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jkemal

Advice on first time telescope

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Hello, I am totally new to astronomy, although it's is something I have always wanted to get into. I am currently on the look out for my first telescope and have roughly £200 to spend.

I have so far come across the following potential scopes

Skywatcher SKYLINER-150P 153MM (6") F/1200 PARABOLIC DOBSONIAN TELESCOPE, the Celestron Astromaster 130EQ , SkyWatcher Explorer-130/900 EQ2 Telescope and the Skywatcher Explorer 130P Newtonian Reflector Telescope and I would appreciate any advice on where the best place to start might be.

In terms of the Skyliner 150p would it also be useful to buy a moon filter, or perhaps the Celestron Eye Piece & Filter Kit as well as the Celestron 'Omni' Series X2 Barlow Lens . I am obviously a totall beginner and while I don't want to spend a fortune I would also like to get something that offers decent quality. I would be grateful for any advice. thanks.

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Well first of all, you'll probably find that they're all cheaper at FLO, which is just generally a better choice anyway:

First Light Optics - Suppliers of Astronomy telescopes, binoculars and accessories from Skywatcher, Celestron, Meade, William Optics, Atik, Imaging Source, Starlight Xpress, ADM, Moonlite, Catseye, Hotech and others.

Of those your best option would probably be the 150P, the others might be good (not as good) optically, but cheap equatorial mounts are (pretty much without fail) wobbly and hard to grasp for beginners. The dob will provide the largest aperture and be the easiest to use, which are really the main things you're looking for.

A moon filter would probably be a good idea with any of them, but just to start with i wouldn't rush into buying tons of accessories - the eyepieces it comes with are pretty decent and should give you some good views, and let you learn what might be a good idea to go with next. I probably wouldn't even get a barlow to start with.

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Currently using a skywatcher 130/650, I can safely say for the money that the quality exceeds my expectations. Ofc for £200 mount quality isnt going to be great but for casual observing its gonna be irrelevant.

Personally when I get some money together my first priority will be mount then aperture, so looking at something for reasonable tracking/stability mount wise and then a big dob or something for detail in DSO's.

If I was in your position I think after my (limited) experience I would go for the dob and just add a barlow when you have a few pennies left over.

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hi and welcome , once you have 50 posts you can acess the for sale section on here , i have always had a good experiance buying second hand on here , take some time and decide which kind of scope/setup will suit you , go to your local astro club and ask questions , look through different scopes. :glasses2:

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Thanks or the advice, I am more and more thinking about the 150p, and considering getting a Celestron Moon Filter as well, if I can confirm that it will it, as it seems a reasonable price and is getting good reviews.

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Go for the Dobsonian. You get more stability and more aperture for less money. There are no compelling reasons to buy a Newtonian on an equatorial mount if you're doing visual observing.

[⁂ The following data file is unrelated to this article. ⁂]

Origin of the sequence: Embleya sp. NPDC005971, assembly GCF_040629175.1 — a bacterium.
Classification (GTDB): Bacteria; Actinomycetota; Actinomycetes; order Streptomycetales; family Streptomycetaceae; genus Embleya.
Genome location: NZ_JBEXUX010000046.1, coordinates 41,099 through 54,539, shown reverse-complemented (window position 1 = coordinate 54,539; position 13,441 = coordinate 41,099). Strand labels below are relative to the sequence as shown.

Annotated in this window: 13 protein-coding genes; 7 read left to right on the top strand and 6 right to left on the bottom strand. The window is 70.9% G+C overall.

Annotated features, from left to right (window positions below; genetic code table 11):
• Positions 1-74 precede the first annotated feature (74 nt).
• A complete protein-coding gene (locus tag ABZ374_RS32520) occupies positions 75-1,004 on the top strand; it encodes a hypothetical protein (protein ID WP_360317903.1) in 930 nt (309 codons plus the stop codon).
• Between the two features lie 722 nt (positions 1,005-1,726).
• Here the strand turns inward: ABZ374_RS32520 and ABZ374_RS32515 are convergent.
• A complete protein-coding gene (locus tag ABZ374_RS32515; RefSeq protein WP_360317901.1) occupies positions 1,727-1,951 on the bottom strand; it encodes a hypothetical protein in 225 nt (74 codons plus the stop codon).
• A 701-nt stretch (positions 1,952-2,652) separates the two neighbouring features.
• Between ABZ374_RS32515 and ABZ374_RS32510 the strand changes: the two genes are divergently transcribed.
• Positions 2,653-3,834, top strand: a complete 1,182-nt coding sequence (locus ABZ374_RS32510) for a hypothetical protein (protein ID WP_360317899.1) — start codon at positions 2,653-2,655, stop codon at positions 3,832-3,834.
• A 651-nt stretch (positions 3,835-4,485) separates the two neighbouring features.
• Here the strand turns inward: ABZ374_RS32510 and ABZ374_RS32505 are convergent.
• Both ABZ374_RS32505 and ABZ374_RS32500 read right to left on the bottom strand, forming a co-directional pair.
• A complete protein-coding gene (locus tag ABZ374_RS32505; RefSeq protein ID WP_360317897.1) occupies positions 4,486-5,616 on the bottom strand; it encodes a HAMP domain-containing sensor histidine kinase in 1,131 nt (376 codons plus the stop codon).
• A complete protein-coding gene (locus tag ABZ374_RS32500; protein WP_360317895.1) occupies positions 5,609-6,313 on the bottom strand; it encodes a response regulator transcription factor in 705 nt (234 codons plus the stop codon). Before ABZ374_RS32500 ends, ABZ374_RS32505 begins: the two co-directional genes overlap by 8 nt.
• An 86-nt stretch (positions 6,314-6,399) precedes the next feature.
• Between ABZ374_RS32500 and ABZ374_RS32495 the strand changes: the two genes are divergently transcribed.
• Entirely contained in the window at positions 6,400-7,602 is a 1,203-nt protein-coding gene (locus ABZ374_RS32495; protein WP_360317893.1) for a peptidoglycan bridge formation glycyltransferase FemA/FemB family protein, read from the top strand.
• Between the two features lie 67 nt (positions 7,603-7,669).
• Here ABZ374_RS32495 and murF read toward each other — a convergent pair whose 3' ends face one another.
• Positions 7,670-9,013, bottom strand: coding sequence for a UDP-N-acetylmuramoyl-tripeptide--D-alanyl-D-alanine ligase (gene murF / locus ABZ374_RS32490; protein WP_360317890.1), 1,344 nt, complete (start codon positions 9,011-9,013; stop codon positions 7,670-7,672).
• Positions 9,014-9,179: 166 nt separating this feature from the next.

Personally I don't use a moon filter (even with big Dobs where the moon is still bright at higher powers) but I know a lot of people do. It's not that I don't have one, I just prefer not to use it.

I like the fact that the 150P is f/8. For a first scope, I recommend not going faster than f/6. You'll get better views that way because cheaper eyepieces won't show much astigmatism, there's little coma, and the collimation tolerances are generous. In addition, slower mirrors are easier to make so I would guess you're more likely to get a good quality primary if you don't stray f/5 and faster. In other words, you'll get sharper views for less money with that 150p than that Celestron 130EQ, which is f/5. That's not to say that faster scopes can't work, they can work very well, but it costs more to get the most out of them.

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Hello,

I have the Astromaster 130EQ and am very happy with it. I have not had experience with any other scopes so don't want to influence your choice. Just that if you to decide on this scope, I am happy to share my expereince with it, good and bad! I also have the EP/filter kit you mention and that has worked out well for me too.

dag123

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Site sponsors First Light Optics should have the kit you are after. Click on the link at the top of the page to get to the FLO website.

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Telescope House offer price matching and FREE delivery.

Best to ask them to price match, and save on FREE delivery, what you save on delivery costs you can buy some nice filters or other accessories that would otherwise just be money wasted on Fedex :(

(And they have a weekly prize draw :) )

Edited by Willly

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What I would like to know is if you have looked through a scope before? The reason for asking was prompted by George's comment above about going for the 200P which, if I'm honest, is what I would be saving for be it new or used. I spent some time (1 year) when I started out looking through many different scopes of different sizes in order to get am idea of which/size scope would help me satisfy my expectations.

Now the stars aren't going so there's no need to rush into making purchase though if you're like me, it can be tricky holding back your natural enthusiasm to get started! Part of anyone's research should be to get some idea of what all the specifications and numbers really mean and to do that means looking through some scopes by attending observation nights held by your local astro club or observing group. Yes, the 200P new is more money of course (+£71) than your allocated budget, but in my opinion, it is at 8" aperture that observing starts to become interesting, when you can start to 'observe' an object rather than just seeing it. This is my opinion and others might possibly disagree but I would feel a little disappointed for you in your excitement to get a scope, if on buying the smaller scope, you quickly felt the need to upgrade and thus wasted some of your budget in the process. This is why it wouldn't do any harm to take some time out just to have a look through some kit out there so that you would feel happier that the 150p will satisfy your needs.